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Over 130 years ago, James Clerk Maxwell introduced his hypothetical "demon" as a challenge to the scope of the second law of thermodynamics. Fascination with the demon persisted throughout the development of statistical and quantum physics, information theory, and computer science, and links have been established between Maxwell's demon and each of these disciplines. The demon's seductive quality makes it appealing to physical scientists, engineers, computer scientists, biologists, psychologists, and historians and philosophers of science.

Since the publication of Maxwell's Demon: Entropy, Information, Computing in 1990, Maxwell's demon has been the subject of renewed and increased interest by numerous researchers in the fields mentioned above. Updated and expanded, Maxwell's Demon 2: Entropy, Classical and Quantum Information, Computing retains many of the seminal papers that appeared in the first edition, including the original thoughts of James Clerk Maxwell and William Thomson; a historical review by Martin Klein; and key articles by Leo Szilard, Leon Brillouin, Rolf Landauer, and Charles Bennett that led to new branches of research on the demon. This second edition contains newer articles by Landauer, Bennett, and others, related to Landauer's principle; connections with quantum mechanics; algorithmic information; and the thermodynamics and limits of computation. The book also includes two separate bibliographies: an alphabetical listing by author and a chronological bibliography that is annotated by the editors and contains selected quotes from the books and articles listed. The bibliography has more than doubled in size since publication of the first edition and now contains over 570 entries.

OVERVIEW

Introduction.

The Demon and Its Properties.

Szilard's Model: Entropy and Information Acquisition

Information Acquisition via Light Signals: A Temporary Resolution

Computers and Erasure of Information: A New Resolution

Other Aspects of Maxwell's Demon

EARLY HISTORY AND PHILOSOPHICAL CONSIDERATIONS

Thomson, W. (1874): The kinetic theory of the dissipation of energy

Daub, E.E. (1970) Maxwell's demon

Klein, M.J. (1970): Maxwell, his demon, and the second law of thermodynamics

Brillouin, L. (1949): Life, thermodynamics, and cybernetics

Rothstein, J. (1951): Information, measurement, and quantum mechanics

SMOLUCHOWSKI TRAP DOORS AND INFORMATION ACQUISITION

Skordos, P.A., and Zurek, W.H. (1992): Maxwell's demon, rectifiers, and the second law: Computer simulation of Smoluchowski's trapdoor

Rex, A.F., and Larsen, R. (1992): Entropy and information for an automated Maxwell's demon

Szilard, L. (1929): On the decrease of entropy in a thermodynamic system by the intervention of intelligent beings

Brillouin, L. (1951): Maxwell's demon cannot operate: Information and entropy I

Jauch, J.M. & Byron, J.G. (1972): Entropy, information and Szilard's paradox

Costa de Beauregard, O. & Tribus, M. (1974): Information theory and thermodynamics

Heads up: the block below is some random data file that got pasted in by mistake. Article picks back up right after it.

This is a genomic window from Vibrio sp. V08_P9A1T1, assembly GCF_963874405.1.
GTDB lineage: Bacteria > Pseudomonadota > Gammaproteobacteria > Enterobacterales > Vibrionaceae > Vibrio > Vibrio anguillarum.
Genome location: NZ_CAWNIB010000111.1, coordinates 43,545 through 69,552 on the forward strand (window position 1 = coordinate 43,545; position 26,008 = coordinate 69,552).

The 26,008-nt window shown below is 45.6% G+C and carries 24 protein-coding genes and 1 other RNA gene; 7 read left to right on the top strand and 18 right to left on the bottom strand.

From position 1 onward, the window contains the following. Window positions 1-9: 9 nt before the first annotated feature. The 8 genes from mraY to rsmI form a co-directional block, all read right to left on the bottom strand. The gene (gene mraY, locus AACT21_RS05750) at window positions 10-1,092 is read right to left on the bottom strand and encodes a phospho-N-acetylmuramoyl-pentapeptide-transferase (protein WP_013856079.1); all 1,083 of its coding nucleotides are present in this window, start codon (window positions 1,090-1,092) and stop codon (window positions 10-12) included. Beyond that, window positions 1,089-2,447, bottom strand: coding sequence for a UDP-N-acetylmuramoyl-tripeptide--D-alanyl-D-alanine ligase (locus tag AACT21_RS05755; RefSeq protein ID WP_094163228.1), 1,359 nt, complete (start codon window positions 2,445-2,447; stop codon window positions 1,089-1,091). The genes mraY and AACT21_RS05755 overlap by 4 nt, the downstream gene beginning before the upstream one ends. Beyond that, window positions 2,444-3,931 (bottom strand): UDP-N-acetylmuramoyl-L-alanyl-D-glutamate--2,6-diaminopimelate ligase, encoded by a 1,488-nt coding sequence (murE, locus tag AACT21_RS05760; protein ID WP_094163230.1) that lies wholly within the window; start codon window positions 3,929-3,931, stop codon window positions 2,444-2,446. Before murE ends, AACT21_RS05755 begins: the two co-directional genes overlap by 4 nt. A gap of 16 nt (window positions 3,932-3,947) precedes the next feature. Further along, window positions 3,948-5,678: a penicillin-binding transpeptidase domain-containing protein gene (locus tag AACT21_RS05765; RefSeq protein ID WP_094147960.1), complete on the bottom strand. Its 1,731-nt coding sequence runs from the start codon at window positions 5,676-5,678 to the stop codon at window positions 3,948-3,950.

INFORMATION ERASURE: LANDAUER'S PRINCIPLE

Landauer, R. (1961): Irreversibility and heat generation in the computing process

Leff, H.S. and Rex, A.F. (1994): Entropy of measurement and erasure: Szilard's membrane model revisited

Shizume, K (1995): Heat generation required by erasure

Piechocinska, B (2000): Information erasure

QUANTUM NUANCES

Zurek, W.H. (1984): Maxwell's demon, Szilard's engine and quantum measurements

Lubkin, E. (1987): Keeping the entropy of measurement: Szilard revisited

Lloyd, S. (1989): Use of mutual information to decrease entropy: Implications for the second law of thermodynamics

Lloyd, S. (1997): Quantum-mechanical Maxwell's demon

Vedral, V. (2000): Landauer's erasure, error correction and entanglement.

ALGORITHMIC INFORMATION

Caves, C.M. (1993): Information and entropy

Schack, R. (1997): Algorithmic information and simplicity in statistical physics

Zurek, W.H. (1999): Algorithmic randomness, physical entropy, measurements, and the demon of choice

COMPUTATION: THERMODYNAMICS AND LIMITS

Bennett, C.H. (1982): The thermodynamics of computation: a review

Landauer, R. (1987): Computation: A fundamental physical view

Bennett, C. H. (1988): Notes on the history of reversible computation

Landauer, R. (1996): The physical nature of information

Landauer, R. (1996): Minimal energy requirements in communication

Bennett, C.H. (1998): Information physics in cartoons

Gershenfeld, N. (1996): Signal entropy and the thermodynamics of computation

Lloyd, S. (2000): Ultimate physical limits to computation

"MD2 is an excellent presentation of the dominant approach to the Demon in recent years. It is the second, greatly revised, edition of a collection that appeared in 1990 (hereafter MD1) and contributed significantly to the Demon's recent popularity. Let me conclude by highly recommending MD2 as an introduction to mainstream Demonology: its introduction is a very good outline of this approach, the reprinted articles are among the most influential in their fields, and the comprehensive annotated bibliography is a tool without which-since MD1 came out in 1990-work in the field can hardly be imagined."

-Orly R. Shenker, Studies in History and Philosophy of Modern Physics, Volume 35, Issue 3